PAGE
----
Andreas Münch is a senior consultant gastroenterologist at Linköping University Hospital, Sweden. He has dedicated his clinical and scientific interest to the study of all aspects of microscopic colitis. He founded the European Microscopic Colitis Group (EMCG - www.emcg-ibd.eu) in 2010 in Stockholm to foster better collaboration and to create awareness of this disease.
Microscopic colitis is an inflammatory bowel disease (IBD) that leads to chronic, watery diarrhoea. First believed to be rare, microscopic colitis has received more attention in recent decades, resulting in increasing incidence rates that exceed those of classic IBD in some countries. Hopefully, it is common practice nowadays to refer patients with chronic diarrhoea for a colonoscopy with biopsy samples taken, as this is the only way to diagnose microscopic colitis. Histology results distinguish between the subtypes of microscopic colitis — lymphocytic colitis, collagenous colitis and the more recently introduced incomplete microscopic colitis.
The cardinal symptom of watery diarrhoea eventually results in severe urgency and faecal incontinence. Furthermore, many patients experience abdominal pain that can be misinterpreted as diarrhoea-predominant irritable bowel syndrome (IBS-D), resulting in inadequate treatment. Microscopic colitis is a benign condition but it can severely impact quality of life. Fortunately, there is effective treatment with budesonide, a locally active steroid, and thiopurines or biologics can be tried for budesonide-refractory disease.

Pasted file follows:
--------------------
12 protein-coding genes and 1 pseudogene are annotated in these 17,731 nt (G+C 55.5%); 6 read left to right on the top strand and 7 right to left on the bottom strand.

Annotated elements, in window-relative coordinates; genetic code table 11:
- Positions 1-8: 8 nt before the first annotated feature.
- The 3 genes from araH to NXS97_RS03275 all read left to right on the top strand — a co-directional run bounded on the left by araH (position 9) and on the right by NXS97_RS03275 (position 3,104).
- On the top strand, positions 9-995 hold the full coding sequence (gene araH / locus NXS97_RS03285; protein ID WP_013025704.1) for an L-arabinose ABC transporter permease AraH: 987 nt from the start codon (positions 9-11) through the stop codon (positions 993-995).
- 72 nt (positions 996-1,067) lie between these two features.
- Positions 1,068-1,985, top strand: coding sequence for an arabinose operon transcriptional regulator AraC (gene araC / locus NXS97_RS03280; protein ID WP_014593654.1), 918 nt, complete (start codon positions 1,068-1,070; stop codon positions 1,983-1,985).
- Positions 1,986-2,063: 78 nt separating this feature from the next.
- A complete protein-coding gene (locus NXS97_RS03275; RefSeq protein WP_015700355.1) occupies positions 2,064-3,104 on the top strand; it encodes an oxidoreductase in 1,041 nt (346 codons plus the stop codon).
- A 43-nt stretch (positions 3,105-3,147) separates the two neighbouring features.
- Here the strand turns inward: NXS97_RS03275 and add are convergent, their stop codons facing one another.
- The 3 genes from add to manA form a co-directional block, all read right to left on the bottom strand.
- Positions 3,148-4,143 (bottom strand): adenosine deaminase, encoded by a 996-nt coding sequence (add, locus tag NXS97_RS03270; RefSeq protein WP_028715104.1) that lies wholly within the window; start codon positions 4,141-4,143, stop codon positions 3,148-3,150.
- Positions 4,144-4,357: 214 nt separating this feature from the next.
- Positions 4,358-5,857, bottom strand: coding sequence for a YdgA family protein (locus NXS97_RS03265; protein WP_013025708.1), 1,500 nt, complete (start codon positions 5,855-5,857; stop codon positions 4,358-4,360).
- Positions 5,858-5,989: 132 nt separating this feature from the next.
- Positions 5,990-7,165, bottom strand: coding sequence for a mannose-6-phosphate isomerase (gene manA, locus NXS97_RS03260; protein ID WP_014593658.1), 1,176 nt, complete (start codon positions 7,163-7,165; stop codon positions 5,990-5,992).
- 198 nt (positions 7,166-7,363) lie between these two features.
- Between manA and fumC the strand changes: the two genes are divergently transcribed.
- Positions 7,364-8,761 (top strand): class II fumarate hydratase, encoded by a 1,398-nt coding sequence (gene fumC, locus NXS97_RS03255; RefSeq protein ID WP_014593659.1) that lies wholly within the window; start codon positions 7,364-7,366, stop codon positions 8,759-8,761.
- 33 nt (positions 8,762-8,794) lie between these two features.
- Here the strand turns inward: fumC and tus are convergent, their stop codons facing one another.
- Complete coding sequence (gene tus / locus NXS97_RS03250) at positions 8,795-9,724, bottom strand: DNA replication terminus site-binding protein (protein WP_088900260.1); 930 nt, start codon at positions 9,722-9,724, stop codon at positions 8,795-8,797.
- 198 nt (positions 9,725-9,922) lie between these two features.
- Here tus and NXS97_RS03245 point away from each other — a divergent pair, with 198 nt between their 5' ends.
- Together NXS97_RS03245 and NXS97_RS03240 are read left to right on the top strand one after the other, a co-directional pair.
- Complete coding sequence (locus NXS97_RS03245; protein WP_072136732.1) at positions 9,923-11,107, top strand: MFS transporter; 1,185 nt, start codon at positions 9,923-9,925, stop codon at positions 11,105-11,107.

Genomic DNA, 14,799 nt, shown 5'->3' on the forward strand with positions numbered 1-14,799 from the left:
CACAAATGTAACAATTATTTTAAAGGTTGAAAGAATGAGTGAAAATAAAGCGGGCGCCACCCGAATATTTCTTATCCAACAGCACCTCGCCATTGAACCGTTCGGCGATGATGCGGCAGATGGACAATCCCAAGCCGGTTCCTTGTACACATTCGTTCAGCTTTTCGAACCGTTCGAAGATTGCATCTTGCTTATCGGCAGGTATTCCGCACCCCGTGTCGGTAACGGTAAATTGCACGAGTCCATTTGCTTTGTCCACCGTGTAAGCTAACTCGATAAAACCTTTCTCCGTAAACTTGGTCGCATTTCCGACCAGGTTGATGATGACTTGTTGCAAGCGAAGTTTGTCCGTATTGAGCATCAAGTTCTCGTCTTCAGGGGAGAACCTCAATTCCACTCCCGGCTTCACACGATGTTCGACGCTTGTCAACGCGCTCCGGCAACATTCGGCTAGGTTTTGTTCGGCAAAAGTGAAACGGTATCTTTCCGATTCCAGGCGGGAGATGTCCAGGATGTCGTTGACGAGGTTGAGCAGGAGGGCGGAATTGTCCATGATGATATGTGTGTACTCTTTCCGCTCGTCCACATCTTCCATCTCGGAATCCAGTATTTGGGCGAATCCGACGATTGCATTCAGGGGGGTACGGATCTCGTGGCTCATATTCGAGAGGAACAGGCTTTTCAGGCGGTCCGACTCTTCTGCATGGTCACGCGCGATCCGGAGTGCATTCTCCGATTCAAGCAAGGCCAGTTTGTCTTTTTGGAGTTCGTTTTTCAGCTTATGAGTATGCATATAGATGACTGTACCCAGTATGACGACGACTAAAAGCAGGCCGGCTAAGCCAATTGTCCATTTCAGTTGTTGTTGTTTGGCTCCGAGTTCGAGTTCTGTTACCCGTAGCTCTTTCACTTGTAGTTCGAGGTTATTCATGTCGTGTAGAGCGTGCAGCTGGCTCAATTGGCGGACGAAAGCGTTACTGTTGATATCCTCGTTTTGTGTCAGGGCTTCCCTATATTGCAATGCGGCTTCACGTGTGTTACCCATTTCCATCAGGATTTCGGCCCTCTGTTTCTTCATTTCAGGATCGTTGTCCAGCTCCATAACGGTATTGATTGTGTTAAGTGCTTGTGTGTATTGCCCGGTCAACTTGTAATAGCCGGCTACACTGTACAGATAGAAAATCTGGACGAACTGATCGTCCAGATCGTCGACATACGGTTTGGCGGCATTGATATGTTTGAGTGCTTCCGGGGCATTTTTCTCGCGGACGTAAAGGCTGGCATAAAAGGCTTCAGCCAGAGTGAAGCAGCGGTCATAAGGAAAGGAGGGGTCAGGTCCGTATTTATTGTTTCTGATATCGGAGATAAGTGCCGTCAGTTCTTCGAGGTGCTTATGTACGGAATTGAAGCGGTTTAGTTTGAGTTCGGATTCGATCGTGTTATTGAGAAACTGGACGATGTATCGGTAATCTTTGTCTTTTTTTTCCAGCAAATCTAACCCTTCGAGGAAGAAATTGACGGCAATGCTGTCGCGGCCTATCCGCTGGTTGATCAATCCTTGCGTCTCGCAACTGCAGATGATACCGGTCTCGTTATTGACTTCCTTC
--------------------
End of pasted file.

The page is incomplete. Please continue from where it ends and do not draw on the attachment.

The mistakes discussed here are derived from observations of the accepted view of microscopic colitis, but also reflect the many misconceptions I’ve encountered during lectures given throughout Europe. There is still a lack of awareness and knowledge when it comes to microscopic colitis compared with the other IBDs and avoiding these mistakes will alleviate unnecessary suffering and improve patient care. Recently, UEG and the European Microscopic Colitis Group (EMCG) have published clinical guidelines to improve the diagnosis and treatment of microscopic colitis.1 The statements and recommendations, evidence based or expert-group consensus, are used as the backbone for tackling these mistakes and are backed up by my own clinical experience.
© UEG 2021 Münch.
Cite this article as:
Münch A. Mistakes in microscopic colitis and how to avoid them. UEG Education 2021; 21: 10–13.
Affiliation: Andreas Münch is a senior consultant gastroenterologist in the Department of Health, Medicine, and Caring Sciences at Linköping University, Linköping, Sweden, and President of the European Microscopic Colitis Group (EMCG).
Conflicts of interest:
AM has received consulting fees from Ferring, Vifor, Falk Pharma and Tillotts; lecture fees from Ferring, Vifor, Janssen and Tillotts, and has received an unrestricted grant from Ferring and Tillotts.
March 12, 2021.